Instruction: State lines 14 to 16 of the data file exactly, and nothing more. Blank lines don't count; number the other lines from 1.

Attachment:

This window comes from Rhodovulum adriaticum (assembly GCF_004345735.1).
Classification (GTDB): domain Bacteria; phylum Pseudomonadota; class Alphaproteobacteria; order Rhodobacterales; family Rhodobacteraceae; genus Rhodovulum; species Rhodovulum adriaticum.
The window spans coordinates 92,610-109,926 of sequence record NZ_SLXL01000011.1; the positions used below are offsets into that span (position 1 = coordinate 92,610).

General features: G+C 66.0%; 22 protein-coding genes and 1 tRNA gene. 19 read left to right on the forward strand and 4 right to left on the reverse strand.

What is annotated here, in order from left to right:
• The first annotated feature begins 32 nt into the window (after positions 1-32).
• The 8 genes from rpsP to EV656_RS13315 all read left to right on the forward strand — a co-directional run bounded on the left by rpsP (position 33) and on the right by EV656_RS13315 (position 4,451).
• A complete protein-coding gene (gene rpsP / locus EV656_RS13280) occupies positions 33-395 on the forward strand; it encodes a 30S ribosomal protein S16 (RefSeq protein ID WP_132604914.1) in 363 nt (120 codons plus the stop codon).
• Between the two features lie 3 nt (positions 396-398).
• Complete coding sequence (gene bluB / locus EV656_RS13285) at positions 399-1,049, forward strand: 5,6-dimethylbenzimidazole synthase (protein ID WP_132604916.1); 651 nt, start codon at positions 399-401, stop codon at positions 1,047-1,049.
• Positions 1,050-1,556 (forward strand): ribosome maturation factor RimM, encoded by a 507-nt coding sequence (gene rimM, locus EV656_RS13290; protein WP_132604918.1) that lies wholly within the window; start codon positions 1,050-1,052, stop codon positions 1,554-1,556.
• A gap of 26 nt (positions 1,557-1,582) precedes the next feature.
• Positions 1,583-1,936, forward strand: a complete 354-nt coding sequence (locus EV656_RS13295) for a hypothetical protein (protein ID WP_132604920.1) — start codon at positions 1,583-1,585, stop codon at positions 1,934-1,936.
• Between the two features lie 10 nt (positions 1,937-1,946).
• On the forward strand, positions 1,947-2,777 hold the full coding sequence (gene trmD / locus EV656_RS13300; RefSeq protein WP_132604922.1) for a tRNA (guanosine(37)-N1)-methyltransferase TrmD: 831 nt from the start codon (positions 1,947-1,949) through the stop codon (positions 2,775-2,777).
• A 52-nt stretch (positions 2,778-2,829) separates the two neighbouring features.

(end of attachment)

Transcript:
• Between the two features lie 10 nt (positions 1,937-1,946).
• On the forward strand, positions 1,947-2,777 hold the full coding sequence (gene trmD / locus EV656_RS13300; RefSeq protein WP_132604922.1) for a tRNA (guanosine(37)-N1)-methyltransferase TrmD: 831 nt from the start codon (positions 1,947-1,949) through the stop codon (positions 2,775-2,777).
• A 52-nt stretch (positions 2,778-2,829) separates the two neighbouring features.